Read about important Crossroads Charlotte events, information and activities.
PHOTOS BY JAMES WILLAMOR
This is what 'Getting Real' looks like: About 15 men, and three women, firing up the temperamental gym lighting in the fraternity hall, pulling the groaning metal folding chairs together, plopping wieners on white bread and Doritos on Styrofoam saucers. They’re talking about difficulties in the community, and money, and who’s got it, and who doesn’t, and what we can all do about it.
The arts are nice, says Art Jackson, “but we’re looking for basic needs. And public safety is number one, because if you can’t walk the streets, you can’t enjoy any of these other things. And jobs.”
“We’ve still got a lot of money and resources,” says Horatius Greene. “What we don’t have is good cooperation or fairness.”
“Pre-K education,” says Michel Vaughan, “is really, really critical.”
It was the evening of Feb. 24, and alumni members of the Kappa Alpha Psi fraternity and Delta Sigma Theta sorority – two historically African-American Greek organizations – had come together at the Kappa house on Beatties Ford Road for a Get Real 2011 small group workshop.
This was a strange kind of dialogue, one that began with about 45 minutes of dead silence.
The site was Discovery Place, specifically an exhibit titled “RACE: Are We So Different?” On the late morning of Feb. 24, 14 clergy from an assortment of Charlotte-area churches viewed the exhibit at the request of Crossroads Charlotte and Mecklenburg Ministries, then took part in a facilitated discussion of the exhibit and its relevance in their lives and ministries.
All 14 ministers have signed up for Xchange Sermons, the annual area-wide pulpit swap Crossroads and MeckMin co-sponsor to unite congregations of differing faiths and denominations. Their tour and discussion of the RACE exhibit was part of a related program called RACE Exchanges, in which groups can explore the exhibit, then afterward their thoughts and emotions through discussion.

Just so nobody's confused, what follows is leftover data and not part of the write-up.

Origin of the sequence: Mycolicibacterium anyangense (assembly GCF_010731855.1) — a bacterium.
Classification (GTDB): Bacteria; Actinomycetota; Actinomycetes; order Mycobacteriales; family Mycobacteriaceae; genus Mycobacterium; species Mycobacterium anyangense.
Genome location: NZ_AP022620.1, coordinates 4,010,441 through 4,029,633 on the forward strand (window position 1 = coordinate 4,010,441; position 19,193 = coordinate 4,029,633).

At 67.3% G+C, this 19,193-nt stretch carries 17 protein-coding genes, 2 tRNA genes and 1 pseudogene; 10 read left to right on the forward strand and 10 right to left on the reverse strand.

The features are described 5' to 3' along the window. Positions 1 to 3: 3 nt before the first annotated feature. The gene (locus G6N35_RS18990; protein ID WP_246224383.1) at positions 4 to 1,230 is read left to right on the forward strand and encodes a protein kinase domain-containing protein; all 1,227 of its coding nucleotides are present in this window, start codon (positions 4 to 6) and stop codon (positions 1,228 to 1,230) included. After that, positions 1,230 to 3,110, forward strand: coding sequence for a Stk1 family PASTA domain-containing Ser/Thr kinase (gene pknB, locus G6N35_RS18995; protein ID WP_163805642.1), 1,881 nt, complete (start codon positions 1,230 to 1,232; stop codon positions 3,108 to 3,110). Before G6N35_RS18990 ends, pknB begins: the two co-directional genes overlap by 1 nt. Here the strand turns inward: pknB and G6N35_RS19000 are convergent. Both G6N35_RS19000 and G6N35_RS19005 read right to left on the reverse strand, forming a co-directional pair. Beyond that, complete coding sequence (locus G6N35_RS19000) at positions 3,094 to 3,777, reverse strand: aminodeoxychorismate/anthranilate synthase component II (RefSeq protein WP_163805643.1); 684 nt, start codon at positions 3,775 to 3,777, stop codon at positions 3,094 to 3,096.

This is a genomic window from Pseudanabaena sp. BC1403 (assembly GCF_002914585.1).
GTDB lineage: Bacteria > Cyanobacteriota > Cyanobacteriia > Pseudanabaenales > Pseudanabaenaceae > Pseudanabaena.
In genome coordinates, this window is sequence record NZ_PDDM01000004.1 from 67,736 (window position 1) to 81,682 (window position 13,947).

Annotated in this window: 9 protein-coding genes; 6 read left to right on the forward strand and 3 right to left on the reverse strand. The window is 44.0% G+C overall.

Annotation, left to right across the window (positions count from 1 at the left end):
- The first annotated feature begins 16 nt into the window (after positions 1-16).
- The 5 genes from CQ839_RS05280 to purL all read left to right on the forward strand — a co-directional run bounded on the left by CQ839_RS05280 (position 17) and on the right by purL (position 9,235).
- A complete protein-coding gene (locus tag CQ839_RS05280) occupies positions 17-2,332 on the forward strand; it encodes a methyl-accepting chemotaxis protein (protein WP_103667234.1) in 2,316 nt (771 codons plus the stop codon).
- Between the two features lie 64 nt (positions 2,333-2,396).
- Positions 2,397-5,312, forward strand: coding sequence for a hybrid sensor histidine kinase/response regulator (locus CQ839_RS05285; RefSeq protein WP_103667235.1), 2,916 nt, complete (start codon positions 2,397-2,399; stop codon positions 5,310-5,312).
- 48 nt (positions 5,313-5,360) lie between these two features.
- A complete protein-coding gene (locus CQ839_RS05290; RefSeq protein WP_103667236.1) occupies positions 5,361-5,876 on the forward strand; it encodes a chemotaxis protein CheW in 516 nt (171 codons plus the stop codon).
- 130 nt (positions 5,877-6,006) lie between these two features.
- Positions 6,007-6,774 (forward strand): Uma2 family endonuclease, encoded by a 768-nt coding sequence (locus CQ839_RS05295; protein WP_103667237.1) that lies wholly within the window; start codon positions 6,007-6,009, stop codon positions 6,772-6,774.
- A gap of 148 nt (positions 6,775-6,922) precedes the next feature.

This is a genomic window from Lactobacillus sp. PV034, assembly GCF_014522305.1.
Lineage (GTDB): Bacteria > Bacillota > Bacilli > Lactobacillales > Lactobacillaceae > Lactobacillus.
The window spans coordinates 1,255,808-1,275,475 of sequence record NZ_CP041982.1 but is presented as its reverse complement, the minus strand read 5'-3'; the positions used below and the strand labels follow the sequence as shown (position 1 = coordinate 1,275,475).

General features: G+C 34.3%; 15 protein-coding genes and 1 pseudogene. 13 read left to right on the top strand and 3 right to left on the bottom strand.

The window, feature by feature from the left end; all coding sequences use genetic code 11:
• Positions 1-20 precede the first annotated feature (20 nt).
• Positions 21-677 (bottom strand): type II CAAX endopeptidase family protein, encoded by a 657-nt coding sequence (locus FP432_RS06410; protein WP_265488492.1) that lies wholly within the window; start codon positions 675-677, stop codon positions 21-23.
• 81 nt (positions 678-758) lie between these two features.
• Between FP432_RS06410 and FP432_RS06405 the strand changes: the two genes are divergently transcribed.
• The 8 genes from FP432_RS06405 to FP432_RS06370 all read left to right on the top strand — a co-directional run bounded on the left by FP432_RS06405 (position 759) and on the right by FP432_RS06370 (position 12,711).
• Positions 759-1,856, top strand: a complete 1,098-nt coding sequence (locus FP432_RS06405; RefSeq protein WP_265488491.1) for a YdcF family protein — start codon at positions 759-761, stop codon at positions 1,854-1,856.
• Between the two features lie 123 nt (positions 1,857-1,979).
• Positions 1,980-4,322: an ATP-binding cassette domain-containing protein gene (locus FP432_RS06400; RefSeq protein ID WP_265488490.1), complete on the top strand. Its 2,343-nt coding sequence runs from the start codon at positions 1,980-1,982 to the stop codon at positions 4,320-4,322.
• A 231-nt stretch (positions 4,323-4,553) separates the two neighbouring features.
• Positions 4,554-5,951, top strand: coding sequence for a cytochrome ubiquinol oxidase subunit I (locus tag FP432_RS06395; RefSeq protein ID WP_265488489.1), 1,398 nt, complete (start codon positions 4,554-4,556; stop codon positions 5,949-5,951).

To start, facilitator Joan Hope urged the group members not to talk as they made their way through the exhibit; she said it was a time for reflection. They could talk later. That they did.
Launching a nonprofit organization, or any community project, can be a daunting task -- especially if you're doing it alone. Fortunately for Front Porch Grant recipients, a support group is included with their funding.
Front Porch Grants are funded by the Foundation for the Carolinas (FFTC). According to their Crossroads Charlotte group page, "Front Porch Grantees have received funding from FFTC to launch an event, a project, or series of gatherings intended to build bridges between people who otherwise wouldn't have an opportunity to get to know each other. The idea is, if people know each other, then stereotyping, racial biases, and dislike ends."
The 28 recipients of the 2010-2011 Front Porch Grants gather occasionally for "learning community" opportunities. In fact, doing so is one of the conditions of their grant funding.
So there’s this thing you may have heard of called The Moth in New York, and it’s a nonprofit that hosts these events where people get up before a crowd with no notes and just tell stories drawn from their own lives on a given theme.
It started 14 years ago and has turned into this huge, very successful, very hip thing, and Crystal--you know Crystal, right, From the Hip Communications, edits this blog, Twitter royalty?--decided she wanted to start something like it for Charlotte, through Crossroads Charlotte. Being an essentially Charlottean event, there was really only one choice for a name: The Cankerworm.
So: Central Coffee Co., a Tuesday night. Little bitty place. Folks packed it. The assignment: Tell a five-minute story on the theme of “trust,” no notes, no mic. Ten people, all but one of whom had been invited, stepped up to the … absence of a mic. All kinds of people--men, women, white, black--with stories as diverse as they are.
The stories were too great, and too rich, to fully convey in a blog post, but I’ll try to give you some of the flavor. If you still feel you’re missing out, you’ll just have to come to the next one. (Crystal has no firm plans for a next one, but she asked everybody at the end, “What do you think, guys? Should we do this again?,” and people went nuts, so you can probably count on there being a next one.)
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